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**Lesson 5-2 Savings Accounts**

Learning Goals -Discuss the purpose of savings -Explain how you can grow your savings with interest -List and compare savings options and features Lesson 5-2 Savings Accounts

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**Savings Account What is a savings accounts?**

A savings account is a demand deposit account for the accumulation of money in a safe place for future use. Savings accounts pay interest at a low rate. What is the purpose of Savings? Savings helps meet your financial goals. It means you are providing for future needs and wants. Savings account helps you be prepared for emergencies and other unplanned spending. If the money isn’t needed until some time in the future, should invest in something that pays a higher rate of return.

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Computing Interest Principal is the sum of money set aside on which interest is paid. It is your original investment. Money earned on the principal is called interest. Simple Interest is interest that is computed on principal once during a certain time period. Compound Interest is interest earned on both principal and previously earned interest.

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**Computing Interest on $100 for 1 year**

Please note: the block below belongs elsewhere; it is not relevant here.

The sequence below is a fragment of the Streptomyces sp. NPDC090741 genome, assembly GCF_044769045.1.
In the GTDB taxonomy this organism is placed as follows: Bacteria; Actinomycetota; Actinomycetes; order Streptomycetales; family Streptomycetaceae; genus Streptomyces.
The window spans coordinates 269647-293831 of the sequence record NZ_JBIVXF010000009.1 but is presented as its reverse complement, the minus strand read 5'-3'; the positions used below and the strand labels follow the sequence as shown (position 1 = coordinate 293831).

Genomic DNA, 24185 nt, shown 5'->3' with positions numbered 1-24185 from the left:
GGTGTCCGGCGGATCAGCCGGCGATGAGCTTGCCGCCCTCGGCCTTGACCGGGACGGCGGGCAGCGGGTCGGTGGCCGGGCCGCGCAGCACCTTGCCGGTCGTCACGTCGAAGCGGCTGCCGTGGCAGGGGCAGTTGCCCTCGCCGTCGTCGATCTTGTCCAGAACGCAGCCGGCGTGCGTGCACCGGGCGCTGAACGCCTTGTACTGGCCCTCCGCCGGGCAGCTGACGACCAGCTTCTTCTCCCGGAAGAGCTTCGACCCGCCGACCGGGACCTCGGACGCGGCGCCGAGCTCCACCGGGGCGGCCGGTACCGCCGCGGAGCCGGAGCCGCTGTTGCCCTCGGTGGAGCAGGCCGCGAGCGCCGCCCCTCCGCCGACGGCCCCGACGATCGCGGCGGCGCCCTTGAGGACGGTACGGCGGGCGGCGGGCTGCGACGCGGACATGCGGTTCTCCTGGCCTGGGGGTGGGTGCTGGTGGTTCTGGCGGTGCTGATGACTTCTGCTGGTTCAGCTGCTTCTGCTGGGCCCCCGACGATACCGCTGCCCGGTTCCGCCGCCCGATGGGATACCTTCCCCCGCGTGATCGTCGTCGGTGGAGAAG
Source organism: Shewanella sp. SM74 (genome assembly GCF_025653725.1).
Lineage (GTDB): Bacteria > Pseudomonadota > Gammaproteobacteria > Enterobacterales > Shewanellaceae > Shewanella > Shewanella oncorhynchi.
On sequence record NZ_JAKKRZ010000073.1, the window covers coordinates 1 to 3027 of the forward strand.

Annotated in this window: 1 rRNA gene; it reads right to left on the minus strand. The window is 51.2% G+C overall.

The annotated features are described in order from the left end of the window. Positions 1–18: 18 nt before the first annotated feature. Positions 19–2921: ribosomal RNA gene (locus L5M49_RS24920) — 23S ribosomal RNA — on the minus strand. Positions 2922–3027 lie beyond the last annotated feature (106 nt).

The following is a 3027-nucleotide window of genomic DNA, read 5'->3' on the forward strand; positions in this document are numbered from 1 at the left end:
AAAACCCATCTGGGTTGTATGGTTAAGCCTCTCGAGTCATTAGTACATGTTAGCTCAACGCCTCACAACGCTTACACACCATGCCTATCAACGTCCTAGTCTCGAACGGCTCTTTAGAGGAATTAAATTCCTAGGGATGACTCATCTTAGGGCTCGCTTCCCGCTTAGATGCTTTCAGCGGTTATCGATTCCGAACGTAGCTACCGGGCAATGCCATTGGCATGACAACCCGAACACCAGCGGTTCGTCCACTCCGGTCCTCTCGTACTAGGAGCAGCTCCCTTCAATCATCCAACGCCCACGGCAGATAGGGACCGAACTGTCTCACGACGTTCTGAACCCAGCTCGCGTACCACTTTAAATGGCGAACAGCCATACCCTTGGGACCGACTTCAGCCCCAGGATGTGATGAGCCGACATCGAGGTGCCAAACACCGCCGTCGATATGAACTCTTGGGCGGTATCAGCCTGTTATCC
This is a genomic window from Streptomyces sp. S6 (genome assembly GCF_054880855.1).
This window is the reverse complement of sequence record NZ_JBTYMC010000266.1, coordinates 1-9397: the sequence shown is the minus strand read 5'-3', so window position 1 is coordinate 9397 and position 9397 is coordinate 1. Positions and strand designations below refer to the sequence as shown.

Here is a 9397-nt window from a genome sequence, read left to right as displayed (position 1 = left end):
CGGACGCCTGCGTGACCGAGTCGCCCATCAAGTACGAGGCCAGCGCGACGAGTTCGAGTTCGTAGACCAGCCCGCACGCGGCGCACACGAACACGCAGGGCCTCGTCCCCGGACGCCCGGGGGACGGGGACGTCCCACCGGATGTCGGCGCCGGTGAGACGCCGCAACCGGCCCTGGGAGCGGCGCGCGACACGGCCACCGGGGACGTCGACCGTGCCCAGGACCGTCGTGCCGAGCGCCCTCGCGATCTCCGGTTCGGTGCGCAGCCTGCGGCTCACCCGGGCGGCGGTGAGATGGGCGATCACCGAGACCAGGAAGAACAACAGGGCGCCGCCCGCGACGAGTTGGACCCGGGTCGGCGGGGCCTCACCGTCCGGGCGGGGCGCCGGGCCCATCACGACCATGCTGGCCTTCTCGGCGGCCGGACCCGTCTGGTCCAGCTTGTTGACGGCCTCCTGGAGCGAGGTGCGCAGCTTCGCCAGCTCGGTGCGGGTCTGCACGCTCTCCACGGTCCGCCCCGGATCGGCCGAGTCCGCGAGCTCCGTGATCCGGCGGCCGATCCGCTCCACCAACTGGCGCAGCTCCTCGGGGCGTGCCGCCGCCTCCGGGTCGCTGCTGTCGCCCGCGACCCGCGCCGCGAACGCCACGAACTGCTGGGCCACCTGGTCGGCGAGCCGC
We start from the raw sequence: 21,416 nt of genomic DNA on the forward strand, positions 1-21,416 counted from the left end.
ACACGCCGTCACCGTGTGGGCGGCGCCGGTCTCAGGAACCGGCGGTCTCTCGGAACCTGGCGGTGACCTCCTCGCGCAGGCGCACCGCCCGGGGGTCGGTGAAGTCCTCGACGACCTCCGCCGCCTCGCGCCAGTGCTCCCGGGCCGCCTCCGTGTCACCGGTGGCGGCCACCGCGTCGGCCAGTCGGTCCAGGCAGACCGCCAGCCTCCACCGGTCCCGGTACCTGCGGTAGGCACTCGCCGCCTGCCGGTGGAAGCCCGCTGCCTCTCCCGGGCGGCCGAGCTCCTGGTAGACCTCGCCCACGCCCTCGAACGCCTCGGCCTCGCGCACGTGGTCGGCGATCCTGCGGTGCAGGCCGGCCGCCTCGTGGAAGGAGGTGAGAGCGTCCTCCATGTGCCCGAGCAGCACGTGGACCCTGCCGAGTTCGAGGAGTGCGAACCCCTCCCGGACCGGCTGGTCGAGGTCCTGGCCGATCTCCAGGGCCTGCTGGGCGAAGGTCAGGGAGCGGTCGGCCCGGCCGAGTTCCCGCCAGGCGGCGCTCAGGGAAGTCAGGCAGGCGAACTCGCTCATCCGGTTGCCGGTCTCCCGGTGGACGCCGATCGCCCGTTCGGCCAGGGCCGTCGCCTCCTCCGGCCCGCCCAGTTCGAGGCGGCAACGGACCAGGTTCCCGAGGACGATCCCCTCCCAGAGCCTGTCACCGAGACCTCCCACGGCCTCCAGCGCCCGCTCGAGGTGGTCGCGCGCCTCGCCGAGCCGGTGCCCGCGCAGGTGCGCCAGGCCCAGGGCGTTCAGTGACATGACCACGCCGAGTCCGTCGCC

Simple Interest 6% interest rate Interest = x 6% = $6 New Balance = = $106 Compound Interest 6% interest rate compounded quarterly 6%/4 = 1.5% End of 1st quarter Interest=100x 1.5%=$1.50 New Balance = =$101.50 End of 2nd quarter Interest = x1.5%=1.52 New Balance= =$103.02 End of 3rd quarter Interest = x1.5%=1.55 New Balance = =$104.57 End of 4th quarter Interest = x1.5%=1.57 New Balance = =$106.14

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Future Value of Money The future value of money refers to what it will be worth in the future, after interest has compounded. Based two ways: On a single deposit that is left in an account for a long period of time. On a series of deposits that are made over time. To compute future value, you can use future value tables, or you can use a financial calculator that has these tables built into its memory.

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Saving a single sum Set aside $500 and leave it there for ten years at an annual interest rate of 8 percent compounded annually, how much would you have in 10 years.

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**Saving on a Regular basis**

Set aside $500 per year for ten years at an annual interest rate of 8 percent compounded annually, how much would you have in 10 years.

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Rule of 72 Rule of 72 is a quick way for computing how long it will take to double money invested at a given interest rate. To apply the Rule of 72, simply divide the annual interest rate into 72. Ex. – Invest at 6% interest. 72/6 = It would take 12 years for your money to double. If you invested $1000 now at 6% interest. When you are 30 it would be worth $2000, when your 42 - $4000, 54 - $8000, 66 - $16,000, 78 - $32,000

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**Alternatives to a Savings Account**